While many couples will be celebrating Valentine’s Day this Sunday, 14 February, historians may have a different take on the day. 14 February 2021 is the 60th anniversary of the introduction of the rand as South Africa’s currency. Following the adoption of recommendations of the Decimal Coinage Commission in 1958, the British-styled pounds, shillings and pence were replaced by rands and cents at an exchange rate of approximately R2 = £1[i] in 1961.
Inflation as measured by the consumer price index is the key indicator of the changing value of money. South Africa has produced some form of consumer price index since at least 1895[ii]. Stats SA provides inflation figures back to 1911 on its website.[iii]
Between 1961 and 2020, prices increased by almost 97 times. What this means is that a basket of goods and services costing R100 in 1961 would have cost almost R9 700 in 2020.
In February 1961 annual inflation was 1,6%, and the average for the whole of 1961 was 1,9%. The 1960s was a period of generally low inflation, reaching a peak of 4,6% in November 1966. Inflation climbed during the 1970s and 1980s to reach its highest recorded level of 19,7% in September 1986. Annual inflation has averaged 8% in the period since the rand’s introduction.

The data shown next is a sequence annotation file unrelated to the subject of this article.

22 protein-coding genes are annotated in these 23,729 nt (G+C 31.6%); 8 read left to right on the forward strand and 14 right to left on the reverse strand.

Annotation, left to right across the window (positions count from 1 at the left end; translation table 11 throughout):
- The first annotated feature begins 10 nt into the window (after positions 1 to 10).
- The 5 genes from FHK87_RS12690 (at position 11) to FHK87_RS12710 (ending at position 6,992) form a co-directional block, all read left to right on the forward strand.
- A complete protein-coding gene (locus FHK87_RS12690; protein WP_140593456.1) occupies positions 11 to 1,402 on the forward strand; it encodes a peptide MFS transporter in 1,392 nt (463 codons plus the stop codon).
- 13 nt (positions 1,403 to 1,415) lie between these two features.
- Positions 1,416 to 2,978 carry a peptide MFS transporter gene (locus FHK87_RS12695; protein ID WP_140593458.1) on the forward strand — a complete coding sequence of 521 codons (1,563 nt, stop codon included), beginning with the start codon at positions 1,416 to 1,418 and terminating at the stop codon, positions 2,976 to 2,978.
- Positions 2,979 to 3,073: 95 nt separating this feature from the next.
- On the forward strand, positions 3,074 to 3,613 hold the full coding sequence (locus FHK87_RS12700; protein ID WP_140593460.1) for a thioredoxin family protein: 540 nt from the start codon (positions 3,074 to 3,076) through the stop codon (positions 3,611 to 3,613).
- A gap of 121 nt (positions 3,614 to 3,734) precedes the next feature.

The household fuel & light and transport categories were the main drivers of inflation in 1961, both registering annual rates of 3,5%. Food inflation was 2,1%, and clothing and footwear recorded no increase in 1961.
As Stats SA does today (most recent data is for December 2020)[iv], so the Bureau of Census and Statistics[v] published average prices of a range of consumer goods. This allows us to make some interesting comparisons! Although the currency went decimal in 1961, the imperial measurement system was still in operation until 1974. For simplicity a pound has been converted to 500g – although it is closer to 450g. Comparison is further complicated by changes in the quality and packaging format of goods.
So, how does the cost of things back then compare with today?
So to all those newly-minted couples celebrating Valentine’s Day, may your love have the longevity of the rand – just keep it stronger.
[i] Rossouw, J, 2020, Diamond jubilee of decimalisation: 60 years of South African rand and cent,
Tydskrif vir Geesteswetenskappe, Jaargang 60 No. 3.
[ii] Union office of Census and Statistics, 1922, Official Year Book of the Union, government printing and stationery office.
[v] Bureau of Census and Statistics, 1961, Retail prices of commodities and services, Special report No 254, The Government Printer